• Chinese New Year is celebrated the second full moon after the winter solstice.
  • Jewish New Year is called Rosh Hashanah. Apples and honey are traditionally eaten.
  • In ancient Rome the New Year began on March 1.
  • The top 10 resolutions are usually to lose weight, eat more healthily, exercise more, stop smoking, stick to a budget, save money, get more organized, be more patient, find a better job and to just be a better person over all.
  • Using a baby to signify the New Year began in ancient Greece around 600 B.C.



By Desiree Coffey

What is the only planter not named after a Roman god or goddess?

  1. Venus
  2. Earth
  3. Uranus
  4. Neptune







Answer:  Earth is the only planet not named after a Roman god or goddess.  Saturn was named after the Roman god of agriculture, and Venus was the Roman goddess of love and beauty.  Neptune was the Roman god of the Sea.

(Question provided “Trivia Today”)



By Desiree Coffey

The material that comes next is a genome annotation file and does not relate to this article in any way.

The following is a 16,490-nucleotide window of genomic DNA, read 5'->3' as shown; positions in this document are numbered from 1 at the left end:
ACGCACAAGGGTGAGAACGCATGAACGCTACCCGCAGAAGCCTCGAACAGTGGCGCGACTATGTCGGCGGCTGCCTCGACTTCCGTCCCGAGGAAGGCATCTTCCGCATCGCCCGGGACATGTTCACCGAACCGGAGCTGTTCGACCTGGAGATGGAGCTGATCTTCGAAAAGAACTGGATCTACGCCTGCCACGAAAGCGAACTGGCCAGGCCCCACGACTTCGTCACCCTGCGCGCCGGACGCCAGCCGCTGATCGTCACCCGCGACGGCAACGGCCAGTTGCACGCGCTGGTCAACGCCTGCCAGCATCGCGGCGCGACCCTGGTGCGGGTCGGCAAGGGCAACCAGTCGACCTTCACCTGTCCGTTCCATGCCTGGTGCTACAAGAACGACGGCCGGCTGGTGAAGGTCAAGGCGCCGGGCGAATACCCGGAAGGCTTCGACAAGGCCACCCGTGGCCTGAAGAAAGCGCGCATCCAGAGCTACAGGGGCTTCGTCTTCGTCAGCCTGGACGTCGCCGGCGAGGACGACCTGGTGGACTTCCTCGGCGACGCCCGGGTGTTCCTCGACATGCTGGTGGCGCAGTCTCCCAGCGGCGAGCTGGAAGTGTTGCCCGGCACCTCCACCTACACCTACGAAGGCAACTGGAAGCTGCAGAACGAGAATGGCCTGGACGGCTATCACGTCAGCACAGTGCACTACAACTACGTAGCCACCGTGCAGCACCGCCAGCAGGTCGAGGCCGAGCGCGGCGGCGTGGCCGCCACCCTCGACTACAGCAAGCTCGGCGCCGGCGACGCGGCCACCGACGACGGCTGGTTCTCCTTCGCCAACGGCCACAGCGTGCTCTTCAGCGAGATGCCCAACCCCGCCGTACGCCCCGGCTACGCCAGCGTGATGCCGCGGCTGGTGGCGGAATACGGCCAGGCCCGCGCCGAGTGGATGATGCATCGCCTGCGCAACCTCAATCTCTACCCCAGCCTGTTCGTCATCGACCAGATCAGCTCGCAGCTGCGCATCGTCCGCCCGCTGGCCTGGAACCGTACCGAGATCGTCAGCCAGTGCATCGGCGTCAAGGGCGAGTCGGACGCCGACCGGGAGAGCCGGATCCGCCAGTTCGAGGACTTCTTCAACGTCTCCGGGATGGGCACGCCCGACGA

It’s better to give then receive … but it’s equally nice to receive a “thank you” for giving.  It’s so important to show gratitude when a gift is given.  Here are some tips for proper gift receiving etiquette.  First of all, when you receive a gift it’s important to look in the person’s eyes, smile, and say ‘thank you’. It’s such a little thing, but that is really the only appropriate answer to give (even if you dislike the gift).  Whether the gift was received in person or it was sent by mail, a hand written thank you note should be written.  In the thank you note, you should mention the gift by name, and also write something about it that you liked.  Finally, the handwritten thank you note should be sent the old fashion way, by mail.  The thank you note will mean a lot to the person who sent you the gift.